invokes hope in the listener. The sunlight on the Brucemore Mansion and the grounds is
super beautiful, just like this song!
- This song is one of my all-time favorite songs ever. “Reminiscing” is about exactly what it
says it is: reminiscing, or looking back on something in your life with feelings of nostalgia.
Brucemore often invokes these feelings in visitors, some who have known the estate for
years and have fond memories, some who have never seen Brucemore but feel
nostalgic for a different time period.
Blog #7: Brucemore A-to-Z
Prompt: Choose something from Brucemore, or that relates to the history of Brucemore, for every letter of the alphabet.
My task this week was to write Brucemore A-Z, which is 26 letters of me trying to sum up some of the coolest things about Brucemore. Obviously I can’t capture every cool thing about Brucemore, otherwise this blog post would be even longer than it already is!
- This room is my favorite room in the mansion to be in; it’s the sitting room off of the Master Suite. When the sun shines into the room, it feels like being inside of an Easter Peep candy because the room is so yellow that it just dominates the atmosphere. It’s probably the coziest room I’ve ever encountered!
- Irene Douglas participated in book binding as a hobby, and if you ever go into the library in the mansion, you can see a lot of the books she bound together! The binding is really well done and super fancy; it makes me want to get back into more arts and crafts.
- All of the families who lived at Brucemore were incredibly involved in the Cedar Rapids community, which included Coe College (Yay Coe!). The Douglases were trustees at Coe, and Coe still remembers the families with buildings’ names like Sinclair Auditorium, named for T. M. Sinclair, and Douglas Hall (one of the dormitories), named for George Bruce Douglas.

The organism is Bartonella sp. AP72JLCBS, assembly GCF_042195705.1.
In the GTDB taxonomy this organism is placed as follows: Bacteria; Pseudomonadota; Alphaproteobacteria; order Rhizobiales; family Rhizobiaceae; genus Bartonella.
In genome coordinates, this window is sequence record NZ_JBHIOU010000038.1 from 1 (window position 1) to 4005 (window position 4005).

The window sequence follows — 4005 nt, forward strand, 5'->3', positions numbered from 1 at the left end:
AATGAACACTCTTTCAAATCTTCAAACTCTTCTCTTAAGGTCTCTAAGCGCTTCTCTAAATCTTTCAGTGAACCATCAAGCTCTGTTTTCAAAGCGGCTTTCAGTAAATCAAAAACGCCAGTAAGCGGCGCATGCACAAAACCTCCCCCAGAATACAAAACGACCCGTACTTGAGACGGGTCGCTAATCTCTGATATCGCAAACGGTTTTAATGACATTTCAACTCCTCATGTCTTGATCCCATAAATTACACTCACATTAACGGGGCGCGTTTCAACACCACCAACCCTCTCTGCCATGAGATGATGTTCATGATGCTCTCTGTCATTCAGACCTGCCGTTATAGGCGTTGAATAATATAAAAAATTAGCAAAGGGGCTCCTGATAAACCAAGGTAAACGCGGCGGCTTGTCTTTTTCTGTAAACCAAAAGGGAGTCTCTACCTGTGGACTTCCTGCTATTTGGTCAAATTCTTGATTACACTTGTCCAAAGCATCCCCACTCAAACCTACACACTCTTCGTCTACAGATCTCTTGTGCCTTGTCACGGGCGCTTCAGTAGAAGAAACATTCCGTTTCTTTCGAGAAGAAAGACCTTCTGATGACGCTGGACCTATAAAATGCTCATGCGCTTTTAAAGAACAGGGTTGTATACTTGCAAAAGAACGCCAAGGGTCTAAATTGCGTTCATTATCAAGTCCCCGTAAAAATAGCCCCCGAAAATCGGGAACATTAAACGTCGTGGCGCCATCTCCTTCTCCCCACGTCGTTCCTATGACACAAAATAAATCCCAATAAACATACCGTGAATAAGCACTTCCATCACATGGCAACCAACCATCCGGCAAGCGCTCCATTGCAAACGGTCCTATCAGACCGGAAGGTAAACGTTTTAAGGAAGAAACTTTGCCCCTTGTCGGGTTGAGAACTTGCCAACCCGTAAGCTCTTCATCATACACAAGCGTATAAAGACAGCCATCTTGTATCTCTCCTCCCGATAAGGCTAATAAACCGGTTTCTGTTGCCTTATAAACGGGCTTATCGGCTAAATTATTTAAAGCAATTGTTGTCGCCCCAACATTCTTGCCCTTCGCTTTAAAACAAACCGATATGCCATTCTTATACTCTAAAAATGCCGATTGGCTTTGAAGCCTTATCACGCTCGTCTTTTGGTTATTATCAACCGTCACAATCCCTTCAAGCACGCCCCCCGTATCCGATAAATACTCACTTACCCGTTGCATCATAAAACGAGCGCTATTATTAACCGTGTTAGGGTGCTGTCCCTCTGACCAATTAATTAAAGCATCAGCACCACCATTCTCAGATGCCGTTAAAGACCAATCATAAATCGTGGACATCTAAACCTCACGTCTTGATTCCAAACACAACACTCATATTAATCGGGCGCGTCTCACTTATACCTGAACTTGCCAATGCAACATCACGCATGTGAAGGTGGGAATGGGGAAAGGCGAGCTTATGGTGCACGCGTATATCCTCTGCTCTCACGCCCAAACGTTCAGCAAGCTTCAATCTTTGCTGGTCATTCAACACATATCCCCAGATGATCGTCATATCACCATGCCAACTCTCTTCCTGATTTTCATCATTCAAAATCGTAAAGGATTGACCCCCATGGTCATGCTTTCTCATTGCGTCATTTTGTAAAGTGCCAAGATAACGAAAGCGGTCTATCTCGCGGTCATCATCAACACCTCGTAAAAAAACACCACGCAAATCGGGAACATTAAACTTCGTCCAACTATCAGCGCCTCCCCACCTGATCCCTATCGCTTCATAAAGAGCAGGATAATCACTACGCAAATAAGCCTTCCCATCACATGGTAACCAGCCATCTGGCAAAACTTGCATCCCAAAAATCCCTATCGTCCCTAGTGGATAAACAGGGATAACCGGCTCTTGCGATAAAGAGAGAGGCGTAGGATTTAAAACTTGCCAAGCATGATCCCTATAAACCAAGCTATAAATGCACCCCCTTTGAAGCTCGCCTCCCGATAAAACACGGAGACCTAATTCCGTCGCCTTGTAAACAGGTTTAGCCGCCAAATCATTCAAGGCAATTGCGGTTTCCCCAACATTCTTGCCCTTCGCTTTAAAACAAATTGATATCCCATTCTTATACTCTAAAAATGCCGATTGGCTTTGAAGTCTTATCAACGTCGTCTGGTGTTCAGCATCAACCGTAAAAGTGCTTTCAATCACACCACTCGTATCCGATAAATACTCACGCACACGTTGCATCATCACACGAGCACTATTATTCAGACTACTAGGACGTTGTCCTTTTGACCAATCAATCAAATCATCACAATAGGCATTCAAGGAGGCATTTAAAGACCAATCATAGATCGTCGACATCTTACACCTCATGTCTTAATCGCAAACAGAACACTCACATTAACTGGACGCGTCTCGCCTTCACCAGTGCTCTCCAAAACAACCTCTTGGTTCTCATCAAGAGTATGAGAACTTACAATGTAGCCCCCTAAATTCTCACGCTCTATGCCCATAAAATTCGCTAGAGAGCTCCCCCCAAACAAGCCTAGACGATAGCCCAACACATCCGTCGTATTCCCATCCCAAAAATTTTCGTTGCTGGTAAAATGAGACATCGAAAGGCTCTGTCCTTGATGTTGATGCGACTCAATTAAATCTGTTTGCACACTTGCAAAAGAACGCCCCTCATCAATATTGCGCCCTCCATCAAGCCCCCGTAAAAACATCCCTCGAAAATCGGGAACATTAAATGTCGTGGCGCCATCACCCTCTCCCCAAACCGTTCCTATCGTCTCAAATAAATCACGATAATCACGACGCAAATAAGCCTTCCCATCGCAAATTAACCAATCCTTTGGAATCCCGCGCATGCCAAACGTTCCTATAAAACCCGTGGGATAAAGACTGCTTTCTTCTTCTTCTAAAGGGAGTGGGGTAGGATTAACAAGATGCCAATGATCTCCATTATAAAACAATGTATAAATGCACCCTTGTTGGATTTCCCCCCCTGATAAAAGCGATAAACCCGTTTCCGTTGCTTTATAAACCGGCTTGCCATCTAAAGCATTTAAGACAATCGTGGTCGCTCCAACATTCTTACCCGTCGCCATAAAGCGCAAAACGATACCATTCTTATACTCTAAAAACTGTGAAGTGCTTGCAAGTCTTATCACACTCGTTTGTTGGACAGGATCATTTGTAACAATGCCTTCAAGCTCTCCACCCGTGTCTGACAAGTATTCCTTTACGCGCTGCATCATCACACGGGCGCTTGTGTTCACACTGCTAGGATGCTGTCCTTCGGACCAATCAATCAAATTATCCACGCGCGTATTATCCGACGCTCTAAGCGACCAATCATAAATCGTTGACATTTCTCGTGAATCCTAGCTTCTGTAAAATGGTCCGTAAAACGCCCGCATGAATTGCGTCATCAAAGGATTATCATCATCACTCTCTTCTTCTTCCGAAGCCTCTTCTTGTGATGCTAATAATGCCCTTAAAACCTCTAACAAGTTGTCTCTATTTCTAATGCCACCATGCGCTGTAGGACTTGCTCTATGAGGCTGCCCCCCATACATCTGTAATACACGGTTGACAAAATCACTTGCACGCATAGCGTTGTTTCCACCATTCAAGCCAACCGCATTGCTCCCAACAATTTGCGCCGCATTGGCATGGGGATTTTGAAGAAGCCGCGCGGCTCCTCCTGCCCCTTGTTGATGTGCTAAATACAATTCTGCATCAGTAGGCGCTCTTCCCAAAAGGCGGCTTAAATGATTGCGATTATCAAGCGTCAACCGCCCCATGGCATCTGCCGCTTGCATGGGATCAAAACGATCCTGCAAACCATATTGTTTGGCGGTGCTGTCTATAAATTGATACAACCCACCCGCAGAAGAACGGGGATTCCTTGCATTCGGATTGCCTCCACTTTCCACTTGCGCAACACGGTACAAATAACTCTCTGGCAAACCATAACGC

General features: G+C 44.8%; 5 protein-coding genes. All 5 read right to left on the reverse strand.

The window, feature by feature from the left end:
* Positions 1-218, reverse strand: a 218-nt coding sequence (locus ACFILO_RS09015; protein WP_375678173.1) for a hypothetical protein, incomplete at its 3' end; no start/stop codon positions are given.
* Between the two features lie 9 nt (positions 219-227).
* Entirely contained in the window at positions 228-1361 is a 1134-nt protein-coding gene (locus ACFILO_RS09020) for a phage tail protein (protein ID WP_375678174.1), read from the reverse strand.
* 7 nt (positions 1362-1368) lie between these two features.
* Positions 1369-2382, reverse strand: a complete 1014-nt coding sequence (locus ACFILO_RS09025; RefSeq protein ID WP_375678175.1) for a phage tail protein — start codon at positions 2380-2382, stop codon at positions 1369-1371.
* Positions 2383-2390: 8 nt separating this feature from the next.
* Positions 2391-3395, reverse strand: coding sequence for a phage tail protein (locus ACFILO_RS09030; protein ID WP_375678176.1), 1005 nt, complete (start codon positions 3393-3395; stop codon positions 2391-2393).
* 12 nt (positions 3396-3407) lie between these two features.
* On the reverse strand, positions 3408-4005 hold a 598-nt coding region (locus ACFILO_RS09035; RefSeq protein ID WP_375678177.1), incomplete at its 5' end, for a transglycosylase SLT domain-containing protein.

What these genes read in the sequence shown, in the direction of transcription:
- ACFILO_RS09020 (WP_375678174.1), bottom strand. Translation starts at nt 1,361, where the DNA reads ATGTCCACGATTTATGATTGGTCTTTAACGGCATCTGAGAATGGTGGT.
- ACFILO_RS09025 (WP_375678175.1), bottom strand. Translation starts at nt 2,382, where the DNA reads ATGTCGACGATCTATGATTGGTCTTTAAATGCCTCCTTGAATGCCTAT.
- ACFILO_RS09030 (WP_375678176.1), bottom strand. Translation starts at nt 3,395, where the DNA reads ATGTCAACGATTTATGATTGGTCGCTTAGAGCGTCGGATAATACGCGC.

- “The Douglas Era,” which lasted from 1906 to 1937, is the era that Brucemore mansion is restored to look like! The Douglas family, which consisted of George Bruce Douglas and Irene Douglas and their daughters Margaret, Ellen, and Barbara, lived here during that period.
- This is a popular artifact found in the study in the mansion and was a tool for music and other entertainment. I know it would be kind of inconvenient in modern times to have that big of a device playing music, but I think the shape of it is so elegant!
- Brucemore mansion contains a whopping FOURTEEN fireplaces, along with five chimneys to go along with them. I find it fascinating how all of the fireplaces have their own artistic flare to them; while they were used for additional heat sources, they were essentially decorative pieces to showcase the family’s wealth in a classy way.
- There are a few pieces of Grant Wood’s artwork on display in the mansion, the most featured being the Grant Wood Sleeping Porch, created in 1925. Irene Douglas and Grant Wood worked together as part of the Cedar Rapids Art Association!
- The Hall Era is the third era of Brucemore, when Margaret Douglas Hall and her husband Howard Hall lived in the mansion from 1937-1981 (Howard passed in 1971). The Halls, like the Douglases and the Sinclairs, were incredibly involved in Cedar Rapids and generous to the community.
Irene Hazeltine Douglas
- Irene was the matriarch of the Douglas family, who lived from 1871 to 1937. She was in charge of managing the household and was incredibly involved in the community. I imagine she would have the coolest stories, considering how many people she had connections with; she was basically Cedar Rapids royalty, if that were a thing!
- The three Brucemore families went on many vacations, or journeys, to different places in the country due to their financial ability to do so! For example, the Sinclairs went back and forth between Brucemore and their home in Philadelphia, and Howard Hall, who had a lot of connections in Hollywood, would travel to California.